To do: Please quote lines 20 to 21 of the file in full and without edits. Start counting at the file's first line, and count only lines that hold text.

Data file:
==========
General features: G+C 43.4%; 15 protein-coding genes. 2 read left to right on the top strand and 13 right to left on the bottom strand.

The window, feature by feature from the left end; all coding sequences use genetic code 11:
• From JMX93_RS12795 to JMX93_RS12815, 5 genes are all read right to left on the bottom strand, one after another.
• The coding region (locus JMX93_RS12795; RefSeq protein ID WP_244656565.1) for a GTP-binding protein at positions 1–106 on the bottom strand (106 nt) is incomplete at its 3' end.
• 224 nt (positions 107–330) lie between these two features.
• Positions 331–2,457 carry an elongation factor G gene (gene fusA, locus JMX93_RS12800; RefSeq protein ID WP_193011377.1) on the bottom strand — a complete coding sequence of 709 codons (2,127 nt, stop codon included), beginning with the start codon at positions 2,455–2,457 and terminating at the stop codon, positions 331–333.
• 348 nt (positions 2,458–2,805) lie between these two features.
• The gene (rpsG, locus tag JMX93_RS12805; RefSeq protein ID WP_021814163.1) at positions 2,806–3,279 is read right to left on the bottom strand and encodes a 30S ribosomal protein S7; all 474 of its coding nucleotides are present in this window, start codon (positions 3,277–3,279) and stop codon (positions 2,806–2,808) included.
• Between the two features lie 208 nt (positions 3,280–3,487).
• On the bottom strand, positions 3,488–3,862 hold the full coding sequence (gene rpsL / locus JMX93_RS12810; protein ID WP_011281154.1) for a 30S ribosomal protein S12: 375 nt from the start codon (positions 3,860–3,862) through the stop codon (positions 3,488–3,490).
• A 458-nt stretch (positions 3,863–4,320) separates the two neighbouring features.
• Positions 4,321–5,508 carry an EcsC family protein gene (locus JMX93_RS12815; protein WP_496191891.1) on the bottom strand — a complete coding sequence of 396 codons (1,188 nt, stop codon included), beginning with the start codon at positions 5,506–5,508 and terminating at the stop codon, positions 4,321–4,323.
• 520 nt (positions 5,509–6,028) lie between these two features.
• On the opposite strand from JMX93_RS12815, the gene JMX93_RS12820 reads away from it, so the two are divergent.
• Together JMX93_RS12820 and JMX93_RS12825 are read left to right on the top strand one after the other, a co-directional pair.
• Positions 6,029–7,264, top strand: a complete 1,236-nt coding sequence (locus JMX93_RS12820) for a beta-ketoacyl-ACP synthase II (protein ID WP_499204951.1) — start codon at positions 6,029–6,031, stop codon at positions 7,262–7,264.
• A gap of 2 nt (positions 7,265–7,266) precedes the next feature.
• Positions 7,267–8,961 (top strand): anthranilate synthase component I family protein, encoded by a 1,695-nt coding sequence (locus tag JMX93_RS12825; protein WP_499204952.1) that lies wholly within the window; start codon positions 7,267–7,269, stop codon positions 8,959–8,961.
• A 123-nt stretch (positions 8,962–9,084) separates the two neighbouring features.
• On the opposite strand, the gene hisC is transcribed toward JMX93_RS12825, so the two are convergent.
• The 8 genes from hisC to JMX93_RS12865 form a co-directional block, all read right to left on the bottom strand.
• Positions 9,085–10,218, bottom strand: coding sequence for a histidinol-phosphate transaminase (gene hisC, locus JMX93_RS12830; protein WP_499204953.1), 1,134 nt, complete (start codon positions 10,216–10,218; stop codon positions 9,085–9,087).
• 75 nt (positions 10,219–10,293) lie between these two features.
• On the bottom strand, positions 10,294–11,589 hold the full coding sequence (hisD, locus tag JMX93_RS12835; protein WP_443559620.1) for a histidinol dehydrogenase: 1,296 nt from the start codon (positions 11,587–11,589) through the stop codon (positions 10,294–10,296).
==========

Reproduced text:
• On the opposite strand, the gene hisC is transcribed toward JMX93_RS12825, so the two are convergent.
• The 8 genes from hisC to JMX93_RS12865 form a co-directional block, all read right to left on the bottom strand.